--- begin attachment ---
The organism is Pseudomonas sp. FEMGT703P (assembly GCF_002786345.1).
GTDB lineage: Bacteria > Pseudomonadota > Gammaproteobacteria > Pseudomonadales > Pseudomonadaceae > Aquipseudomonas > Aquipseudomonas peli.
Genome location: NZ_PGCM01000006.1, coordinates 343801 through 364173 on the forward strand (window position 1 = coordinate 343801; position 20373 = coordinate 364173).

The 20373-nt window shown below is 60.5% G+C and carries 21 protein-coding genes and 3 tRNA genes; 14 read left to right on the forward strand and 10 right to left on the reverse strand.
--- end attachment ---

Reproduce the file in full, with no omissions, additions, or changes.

The organism is Pseudomonas sp. FEMGT703P (assembly GCF_002786345.1).
GTDB lineage: Bacteria > Pseudomonadota > Gammaproteobacteria > Pseudomonadales > Pseudomonadaceae > Aquipseudomonas > Aquipseudomonas peli.
Genome location: NZ_PGCM01000006.1, coordinates 343801 through 364173 on the forward strand (window position 1 = coordinate 343801; position 20373 = coordinate 364173).

The 20373-nt window shown below is 60.5% G+C and carries 21 protein-coding genes and 3 tRNA genes; 14 read left to right on the forward strand and 10 right to left on the reverse strand.